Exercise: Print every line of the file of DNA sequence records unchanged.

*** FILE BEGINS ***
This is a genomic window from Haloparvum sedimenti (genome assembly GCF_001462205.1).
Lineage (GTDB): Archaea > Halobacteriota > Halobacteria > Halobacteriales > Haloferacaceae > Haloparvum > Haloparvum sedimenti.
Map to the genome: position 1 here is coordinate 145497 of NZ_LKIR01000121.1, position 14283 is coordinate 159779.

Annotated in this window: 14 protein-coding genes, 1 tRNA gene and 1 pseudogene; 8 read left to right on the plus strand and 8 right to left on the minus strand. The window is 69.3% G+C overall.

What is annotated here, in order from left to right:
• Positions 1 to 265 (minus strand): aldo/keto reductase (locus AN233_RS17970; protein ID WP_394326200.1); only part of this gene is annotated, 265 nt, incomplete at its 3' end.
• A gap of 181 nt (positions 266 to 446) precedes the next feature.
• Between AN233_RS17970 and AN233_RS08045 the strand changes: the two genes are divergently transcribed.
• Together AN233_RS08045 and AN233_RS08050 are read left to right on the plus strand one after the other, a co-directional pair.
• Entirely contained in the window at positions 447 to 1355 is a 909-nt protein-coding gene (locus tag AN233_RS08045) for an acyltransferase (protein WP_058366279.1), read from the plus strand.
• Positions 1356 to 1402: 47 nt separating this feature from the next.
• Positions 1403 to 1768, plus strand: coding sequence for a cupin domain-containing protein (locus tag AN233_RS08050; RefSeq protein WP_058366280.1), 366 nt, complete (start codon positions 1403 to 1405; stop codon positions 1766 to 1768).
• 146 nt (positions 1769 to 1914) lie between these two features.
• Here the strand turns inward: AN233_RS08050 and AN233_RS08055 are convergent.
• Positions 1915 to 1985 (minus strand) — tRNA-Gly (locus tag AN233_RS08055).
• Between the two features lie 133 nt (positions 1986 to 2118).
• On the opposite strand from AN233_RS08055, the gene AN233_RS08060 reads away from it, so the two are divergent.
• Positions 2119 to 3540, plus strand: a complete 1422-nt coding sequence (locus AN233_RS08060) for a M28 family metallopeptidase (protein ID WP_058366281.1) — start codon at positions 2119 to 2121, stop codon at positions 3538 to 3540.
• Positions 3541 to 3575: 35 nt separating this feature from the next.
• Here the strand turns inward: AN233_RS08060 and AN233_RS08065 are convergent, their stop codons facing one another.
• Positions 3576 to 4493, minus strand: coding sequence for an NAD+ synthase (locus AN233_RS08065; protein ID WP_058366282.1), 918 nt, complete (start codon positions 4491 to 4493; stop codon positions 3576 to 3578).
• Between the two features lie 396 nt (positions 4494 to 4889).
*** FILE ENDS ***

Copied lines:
This is a genomic window from Haloparvum sedimenti (genome assembly GCF_001462205.1).
Lineage (GTDB): Archaea > Halobacteriota > Halobacteria > Halobacteriales > Haloferacaceae > Haloparvum > Haloparvum sedimenti.
Map to the genome: position 1 here is coordinate 145497 of NZ_LKIR01000121.1, position 14283 is coordinate 159779.

Annotated in this window: 14 protein-coding genes, 1 tRNA gene and 1 pseudogene; 8 read left to right on the plus strand and 8 right to left on the minus strand. The window is 69.3% G+C overall.

What is annotated here, in order from left to right:
• Positions 1 to 265 (minus strand): aldo/keto reductase (locus AN233_RS17970; protein ID WP_394326200.1); only part of this gene is annotated, 265 nt, incomplete at its 3' end.
• A gap of 181 nt (positions 266 to 446) precedes the next feature.
• Between AN233_RS17970 and AN233_RS08045 the strand changes: the two genes are divergently transcribed.
• Together AN233_RS08045 and AN233_RS08050 are read left to right on the plus strand one after the other, a co-directional pair.
• Entirely contained in the window at positions 447 to 1355 is a 909-nt protein-coding gene (locus tag AN233_RS08045) for an acyltransferase (protein WP_058366279.1), read from the plus strand.
• Positions 1356 to 1402: 47 nt separating this feature from the next.
• Positions 1403 to 1768, plus strand: coding sequence for a cupin domain-containing protein (locus tag AN233_RS08050; RefSeq protein WP_058366280.1), 366 nt, complete (start codon positions 1403 to 1405; stop codon positions 1766 to 1768).
• 146 nt (positions 1769 to 1914) lie between these two features.
• Here the strand turns inward: AN233_RS08050 and AN233_RS08055 are convergent.
• Positions 1915 to 1985 (minus strand) — tRNA-Gly (locus tag AN233_RS08055).
• Between the two features lie 133 nt (positions 1986 to 2118).
• On the opposite strand from AN233_RS08055, the gene AN233_RS08060 reads away from it, so the two are divergent.
• Positions 2119 to 3540, plus strand: a complete 1422-nt coding sequence (locus AN233_RS08060) for a M28 family metallopeptidase (protein ID WP_058366281.1) — start codon at positions 2119 to 2121, stop codon at positions 3538 to 3540.
• Positions 3541 to 3575: 35 nt separating this feature from the next.
• Here the strand turns inward: AN233_RS08060 and AN233_RS08065 are convergent, their stop codons facing one another.
• Positions 3576 to 4493, minus strand: coding sequence for an NAD+ synthase (locus AN233_RS08065; protein ID WP_058366282.1), 918 nt, complete (start codon positions 4491 to 4493; stop codon positions 3576 to 3578).
• Between the two features lie 396 nt (positions 4494 to 4889).